More countries report Omicron variant infections
The Omicron variant of COVID–19 continues to spread rapidly as more countries on Saturday reported infections.
South Korea saw a daily record high of 81 infections from the Omicron strain over the past 24 hours, including 41 imported cases and 40 domestic transmissions, said the country’s anti-pandemic authorities on Saturday.
The cause of the spread among most of these cases remains unknown, which has raised grave concerns among the public.
The country reported 5,842 more cases of COVID–19 as of Friday compared to 24 hours ago, raising the total number of infections to 602,051.
It is the first time over the past four days that the country’s daily caseload was down from 6,000, compared to 7,000 earlier, as the government tightened response measures.
On Dec 16, South Korea decided to tighten its social-distancing rules after COVID–19 cases surged due to relaxation on epidemic response measures last month.
The maximum number of people allowed for private gatherings will be lowered to four nationwide for 16 days from Dec 18 until Jan 2.
The business hour curfew will be restored on multi-use facilities, including restaurants and cafes.
Indian Prime Minister Narendra Modi on Saturday said that a new COVID–19 vaccination drive for youths aged between 15 and 18 years will be launched in the country from Jan 3, 2022.
In addition, booster doses of COVID–19 vaccines will be given to health workers, frontline workers and those aged above 60 years starting from Jan 10, Modi said.
Addressing the nation on TV, Modi asked the Indian people not to panic and avoid rumors about COVID–19 or the Omicron variant.
He said that Indian scientists are keeping a close watch on the varied experiences from different countries regarding the Omicron variant.
Over the past 11 months, 61 percent of the adults in India have been fully vaccinated while 90 percent have received the first dose, he added.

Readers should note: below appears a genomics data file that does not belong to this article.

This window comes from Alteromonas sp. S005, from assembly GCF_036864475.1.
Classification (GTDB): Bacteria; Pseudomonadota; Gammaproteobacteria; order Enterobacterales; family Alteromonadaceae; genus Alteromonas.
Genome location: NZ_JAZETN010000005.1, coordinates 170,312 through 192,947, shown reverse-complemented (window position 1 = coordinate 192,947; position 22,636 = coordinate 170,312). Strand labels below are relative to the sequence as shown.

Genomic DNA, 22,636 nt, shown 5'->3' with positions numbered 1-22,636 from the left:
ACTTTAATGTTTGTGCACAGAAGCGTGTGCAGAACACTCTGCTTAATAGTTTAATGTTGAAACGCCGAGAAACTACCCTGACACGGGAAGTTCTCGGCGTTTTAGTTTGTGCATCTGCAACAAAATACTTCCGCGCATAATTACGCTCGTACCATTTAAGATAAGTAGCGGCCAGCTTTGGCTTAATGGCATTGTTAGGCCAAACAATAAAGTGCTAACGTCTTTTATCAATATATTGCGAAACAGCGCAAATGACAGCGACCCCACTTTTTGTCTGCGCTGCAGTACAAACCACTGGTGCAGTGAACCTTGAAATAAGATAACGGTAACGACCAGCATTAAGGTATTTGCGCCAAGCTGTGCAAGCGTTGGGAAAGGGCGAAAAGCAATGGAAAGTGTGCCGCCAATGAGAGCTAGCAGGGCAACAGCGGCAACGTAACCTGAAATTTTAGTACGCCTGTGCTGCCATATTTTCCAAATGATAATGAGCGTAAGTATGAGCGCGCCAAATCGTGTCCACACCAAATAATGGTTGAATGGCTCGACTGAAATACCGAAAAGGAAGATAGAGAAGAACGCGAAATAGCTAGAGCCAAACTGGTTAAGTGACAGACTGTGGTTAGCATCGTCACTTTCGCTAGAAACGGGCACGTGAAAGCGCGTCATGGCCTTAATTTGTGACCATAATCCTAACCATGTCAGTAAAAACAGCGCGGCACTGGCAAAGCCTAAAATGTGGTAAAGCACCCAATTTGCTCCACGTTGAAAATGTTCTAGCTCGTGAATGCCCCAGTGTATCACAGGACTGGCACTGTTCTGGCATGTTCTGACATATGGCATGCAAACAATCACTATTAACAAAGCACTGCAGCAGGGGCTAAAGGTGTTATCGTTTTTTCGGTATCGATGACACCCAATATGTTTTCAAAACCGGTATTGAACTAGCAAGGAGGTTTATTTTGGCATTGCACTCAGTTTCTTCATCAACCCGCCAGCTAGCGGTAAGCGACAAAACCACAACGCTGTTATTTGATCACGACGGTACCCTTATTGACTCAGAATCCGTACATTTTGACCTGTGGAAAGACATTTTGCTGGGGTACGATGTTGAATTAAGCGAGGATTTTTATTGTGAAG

Singapore reported a cluster infection of Omicron variant in a bar, with 10 confirmed cases, the health ministry said on Saturday.
All the 10 Omicron variant infections, who had been fully vaccinated, displayed only mild symptoms or no symptoms.
Authorities are tracing close contacts to prevent a further spread of the variant in the community.
Singapore on Saturday reported 248 new cases of COVID–19 on Saturday, bringing its total tally to 277,555.
In addition, as of Friday, a total of 448 Omicron cases were detected in Singapore, with 369 imported and 79 local cases.
Pakistan’s capital Islamabad has reported the first case of the Omicron COVID–19 strain, Pakistan’s National Institute of Health said on Saturday.
The patient reportedly had only travel experience in Karachi, which reported Pakistan’s first Omicron infection on Dec 23. The infection case in Karachi has now recovered.
Pakistan confirmed 353 new cases of COVID–19 and seven more deaths over the past 24 hours, the National Command and Operation Center (NCOC) said on Saturday.
NCOC said the country has conducted 23,096,757 tests for COVID–19 so far, confirming 1,293,081 cases in total.
Russia reported 24,946 new coronavirus cases in the past 24 hours, taking its total caseload to 10,368,299, the official monitoring and response center said Saturday.
Meanwhile, the national death toll grew by 981, the lowest daily count since Oct 12, to 303,250.
Health authorities on Saturday said Russia had already confirmed 41 Omicron variant infections, with 16 already recovered.
North Macedonia confirmed its first case of the Omicron strain, according to the health authorities on Saturday.
The confirmed case arrived from the United Kingdom, health authorities said.
WHO declares end to COVID global health emergency
The World Health Organization said Friday that COVID-19 no longer qualifies as a global emergency, marking a symbolic end to the devastating coronavirus pandemic that triggered once-unthinkable lockdowns, upended economies and killed millions of people worldwide.
The announcement, made more than three years after WHO declared the coronavirus an international crisis, offers some relief, if not an ending, to a pandemic that stirred fear and suspicion, hand-wringing and finger-pointing across the globe, AP reported.
The U.N. health agency’s officials said that even though the emergency phase was over, the pandemic hasn’t finished, noting recent spikes in cases in Southeast Asia and the Middle East.